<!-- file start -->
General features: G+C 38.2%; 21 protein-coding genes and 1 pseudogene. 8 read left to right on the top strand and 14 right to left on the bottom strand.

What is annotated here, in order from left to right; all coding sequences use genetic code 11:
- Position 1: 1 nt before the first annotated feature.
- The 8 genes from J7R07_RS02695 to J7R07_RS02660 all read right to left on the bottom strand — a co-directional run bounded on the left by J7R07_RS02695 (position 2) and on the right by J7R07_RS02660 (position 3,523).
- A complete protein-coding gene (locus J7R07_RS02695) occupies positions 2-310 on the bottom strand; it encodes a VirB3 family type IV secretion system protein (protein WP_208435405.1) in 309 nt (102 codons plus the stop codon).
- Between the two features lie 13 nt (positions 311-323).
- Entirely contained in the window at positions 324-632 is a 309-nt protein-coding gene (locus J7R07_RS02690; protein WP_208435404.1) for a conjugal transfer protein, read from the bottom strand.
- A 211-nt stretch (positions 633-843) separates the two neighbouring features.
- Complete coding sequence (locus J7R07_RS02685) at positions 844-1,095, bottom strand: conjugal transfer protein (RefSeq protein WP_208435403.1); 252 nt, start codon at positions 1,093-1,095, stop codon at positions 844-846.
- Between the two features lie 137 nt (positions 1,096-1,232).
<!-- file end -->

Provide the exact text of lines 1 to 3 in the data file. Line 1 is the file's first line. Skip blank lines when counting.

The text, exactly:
General features: G+C 38.2%; 21 protein-coding genes and 1 pseudogene. 8 read left to right on the top strand and 14 right to left on the bottom strand.

What is annotated here, in order from left to right; all coding sequences use genetic code 11:
- Position 1: 1 nt before the first annotated feature.